14 January 2018
From energy and spending, to climate and debate – silencing all dissenting voices is essential
You’ve got to admire the full frontal audacity of New York Governor Andrew Cuomo, New York City Mayor Bill De Blasio, and their union and pressure group comrades in arms. Their hypocrisy, fraud and tyranny are boundless, especially on fiscal, energy and climate change issues.
Amid the seventh year of a “New York is open for business” advertising campaign that has spent $354 million thus far, they are presiding over tax and regulatory regimes, mountains of debt, intransigent public sector unions, anti-nuclear, anti-fossil fuel energy policies that are anything but business friendly – and press conferences that promise more of the same for state businesses, taxpayers and pensioners.
As Wall Street Journal columnist William McGurn notes, Cuomo and his fellow warriors against Trump and Republicans will do almost anything – “except address the root problem by lowering their taxes and spending. Because to do so would require taking on the public unions that drive much of state spending and debt, and are the key constituency of the 21st-century Democratic Party.”
Across the river in New Jersey, unions resist any reforms to their payrolls or pensions just as fiercely. The NJ pension system is already $90-billion short of what it needs to pay future benefits, says the Manhattan Institute. The state will collect some $35 billion in 2018 taxes, but any new revenue will go to pension payouts and spending on new government programs. Connecticut is in the same boat.
Meanwhile, electricity prices continue to climb: In New York 18.8 cents per kilowatt-hour for families, 15.0 cents for the businesses the state is so eager to attract, and 6.2 cents for its few industries. In Jersey, 14.7, 11.4 and 9.6 cents, respectively. In Connecticut, a whopping 21.3, 16.8 and 13.5 cents per kWh!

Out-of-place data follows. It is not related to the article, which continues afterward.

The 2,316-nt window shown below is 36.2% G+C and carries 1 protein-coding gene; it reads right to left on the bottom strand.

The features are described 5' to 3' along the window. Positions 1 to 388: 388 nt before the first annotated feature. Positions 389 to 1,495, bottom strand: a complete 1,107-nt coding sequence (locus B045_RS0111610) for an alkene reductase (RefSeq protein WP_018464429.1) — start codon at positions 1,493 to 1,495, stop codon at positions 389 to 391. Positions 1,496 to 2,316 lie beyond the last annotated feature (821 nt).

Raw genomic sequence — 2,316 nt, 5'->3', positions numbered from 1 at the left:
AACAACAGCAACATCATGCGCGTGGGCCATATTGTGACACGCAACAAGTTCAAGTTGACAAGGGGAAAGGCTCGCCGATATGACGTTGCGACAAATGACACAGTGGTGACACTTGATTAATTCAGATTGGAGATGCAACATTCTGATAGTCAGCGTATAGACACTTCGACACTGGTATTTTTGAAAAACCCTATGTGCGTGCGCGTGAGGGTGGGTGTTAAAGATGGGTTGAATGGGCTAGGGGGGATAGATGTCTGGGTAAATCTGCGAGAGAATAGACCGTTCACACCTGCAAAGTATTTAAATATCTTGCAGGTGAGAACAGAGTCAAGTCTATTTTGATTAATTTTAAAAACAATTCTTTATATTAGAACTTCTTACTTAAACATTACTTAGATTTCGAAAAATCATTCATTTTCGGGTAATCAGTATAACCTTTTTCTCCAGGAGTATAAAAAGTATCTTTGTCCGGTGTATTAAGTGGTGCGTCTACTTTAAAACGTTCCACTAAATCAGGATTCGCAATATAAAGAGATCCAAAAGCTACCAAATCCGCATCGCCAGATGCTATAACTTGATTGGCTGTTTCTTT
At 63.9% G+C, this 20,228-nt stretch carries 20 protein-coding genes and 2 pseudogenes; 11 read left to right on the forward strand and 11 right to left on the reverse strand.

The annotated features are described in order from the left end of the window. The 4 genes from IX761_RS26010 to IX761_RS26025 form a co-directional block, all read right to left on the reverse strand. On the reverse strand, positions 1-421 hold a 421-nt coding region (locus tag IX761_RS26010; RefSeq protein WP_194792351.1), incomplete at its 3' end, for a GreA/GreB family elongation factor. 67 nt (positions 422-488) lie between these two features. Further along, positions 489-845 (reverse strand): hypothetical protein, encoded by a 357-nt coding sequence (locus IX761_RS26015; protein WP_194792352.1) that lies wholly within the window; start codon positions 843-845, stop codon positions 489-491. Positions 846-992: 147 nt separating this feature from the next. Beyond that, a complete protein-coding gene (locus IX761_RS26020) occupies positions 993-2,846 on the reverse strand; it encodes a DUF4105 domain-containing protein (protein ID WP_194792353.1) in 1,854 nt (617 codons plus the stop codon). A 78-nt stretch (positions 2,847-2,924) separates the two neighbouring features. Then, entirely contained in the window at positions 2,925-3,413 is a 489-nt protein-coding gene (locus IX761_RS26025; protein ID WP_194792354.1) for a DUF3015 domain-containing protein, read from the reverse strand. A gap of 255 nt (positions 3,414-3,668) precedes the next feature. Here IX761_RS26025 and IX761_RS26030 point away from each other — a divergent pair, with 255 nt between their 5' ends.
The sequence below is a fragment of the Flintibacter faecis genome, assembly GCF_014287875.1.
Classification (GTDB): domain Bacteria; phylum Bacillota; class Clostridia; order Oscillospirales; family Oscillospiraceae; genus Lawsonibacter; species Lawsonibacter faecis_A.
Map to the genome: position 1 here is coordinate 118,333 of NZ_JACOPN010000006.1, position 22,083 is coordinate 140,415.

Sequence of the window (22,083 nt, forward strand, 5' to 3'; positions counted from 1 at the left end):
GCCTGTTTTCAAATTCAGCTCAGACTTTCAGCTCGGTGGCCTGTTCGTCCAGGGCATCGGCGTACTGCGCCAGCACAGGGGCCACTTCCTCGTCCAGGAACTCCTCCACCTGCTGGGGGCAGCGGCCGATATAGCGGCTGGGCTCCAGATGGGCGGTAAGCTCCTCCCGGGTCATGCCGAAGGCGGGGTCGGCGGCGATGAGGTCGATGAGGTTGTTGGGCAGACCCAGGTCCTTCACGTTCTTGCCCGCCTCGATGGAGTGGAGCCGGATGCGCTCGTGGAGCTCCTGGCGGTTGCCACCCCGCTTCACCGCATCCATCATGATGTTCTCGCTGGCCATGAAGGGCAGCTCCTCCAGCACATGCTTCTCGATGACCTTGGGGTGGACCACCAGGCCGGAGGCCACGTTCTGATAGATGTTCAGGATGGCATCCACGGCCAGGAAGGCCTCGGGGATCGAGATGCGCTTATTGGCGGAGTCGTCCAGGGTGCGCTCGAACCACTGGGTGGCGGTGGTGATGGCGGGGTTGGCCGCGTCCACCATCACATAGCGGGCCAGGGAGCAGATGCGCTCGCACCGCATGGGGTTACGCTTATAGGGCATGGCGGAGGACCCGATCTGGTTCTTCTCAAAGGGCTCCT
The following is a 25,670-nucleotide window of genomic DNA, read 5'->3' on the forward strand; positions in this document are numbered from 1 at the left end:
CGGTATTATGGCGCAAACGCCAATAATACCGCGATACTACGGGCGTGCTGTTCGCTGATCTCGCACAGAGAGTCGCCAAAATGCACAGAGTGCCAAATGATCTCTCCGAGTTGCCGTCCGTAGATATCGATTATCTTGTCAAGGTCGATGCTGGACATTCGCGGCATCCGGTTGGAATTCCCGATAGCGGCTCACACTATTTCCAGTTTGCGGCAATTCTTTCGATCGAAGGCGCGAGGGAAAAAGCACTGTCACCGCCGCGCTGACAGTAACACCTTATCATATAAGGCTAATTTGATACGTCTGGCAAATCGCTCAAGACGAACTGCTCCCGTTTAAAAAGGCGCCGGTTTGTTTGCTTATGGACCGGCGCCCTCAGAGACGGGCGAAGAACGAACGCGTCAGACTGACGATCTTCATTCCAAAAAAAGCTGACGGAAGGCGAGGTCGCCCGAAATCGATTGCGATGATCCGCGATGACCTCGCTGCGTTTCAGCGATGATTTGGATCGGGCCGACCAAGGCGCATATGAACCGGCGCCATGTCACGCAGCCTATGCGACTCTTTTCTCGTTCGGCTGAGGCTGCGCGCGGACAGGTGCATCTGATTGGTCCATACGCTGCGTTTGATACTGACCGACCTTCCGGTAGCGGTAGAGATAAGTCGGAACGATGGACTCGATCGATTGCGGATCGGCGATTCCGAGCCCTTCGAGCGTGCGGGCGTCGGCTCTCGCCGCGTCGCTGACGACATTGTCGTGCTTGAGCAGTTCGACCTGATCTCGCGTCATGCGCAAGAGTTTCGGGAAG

On the Left Coast, similarly exorbitant electricity rates pummel California businesses, families, factories, farms, hospitals and schools – while neighborhoods confront monstrous mudslides, resulting from winter rains in the wake of fiery hillside-denuding conflagrations. The fires and floods have destroyed nearly 9,000 homes, killed over 60 people, and devastated entire forests and neighborhoods.
Golden State forests have 129 million dead trees, and enough dry brush to fill LA Memorial Coliseum several times. But state regulators, environmentalists and judges make it impossible to remove any. It’s more “natural,” “sustainable” and “climate friendly” to have it erupt in 1,400 to 2,200 degree F infernos.
Compare those fiscal and environmental train wrecks to results thus far of the deregulation, tax reduction, pro-fossil fuel policies of President Trump and congressional Republicans: new jobs, higher wages, nice bonuses, a coming repatriation of trillions of now overseas dollars to fuel new investment and innovation, the lowest black unemployment since recordkeeping began, and the DJIA stock market reaching a record high of 25,575 January 11, following a record 92 closing highs since President Trump was elected.
Compare that to Nobel Prize winning Blue economist Paul Krugman’s dire prediction after the election: the markets will crash and “never” recover, amid a long “global recession.” Meanwhile, multi-multi-millionaire Nancy Pelosi belittled the $1,000 bonuses as “crumbs.” Tell that to families bringing in $25,000 to $50,000 a year. The House Minority Leader is completely out of touch with average families.
The Democrats need bogeymen, scapegoats, distractions – to deflect attention away from this lunacy. That’s the best way to explain the Cuomo and De Blasio press stunts this past week.
Rather than confronting public sector unions and rabid greens – or supporting onshore and offshore drilling and fracking that would create jobs and improve economies in poor counties far from Albany and Manhattan, generate tax revenues, and reduce electricity prices – the gov railed against the new $10,000 cap on how much of their state and local taxes “the rich” NY residents can deduct on their federal forms.
Mr. Cuomo proposes to transform personal income taxes into corporate payroll taxes, or even charitable deductions! California is trying the same ploy. Friendly IRS auditors will be busy shutting that down.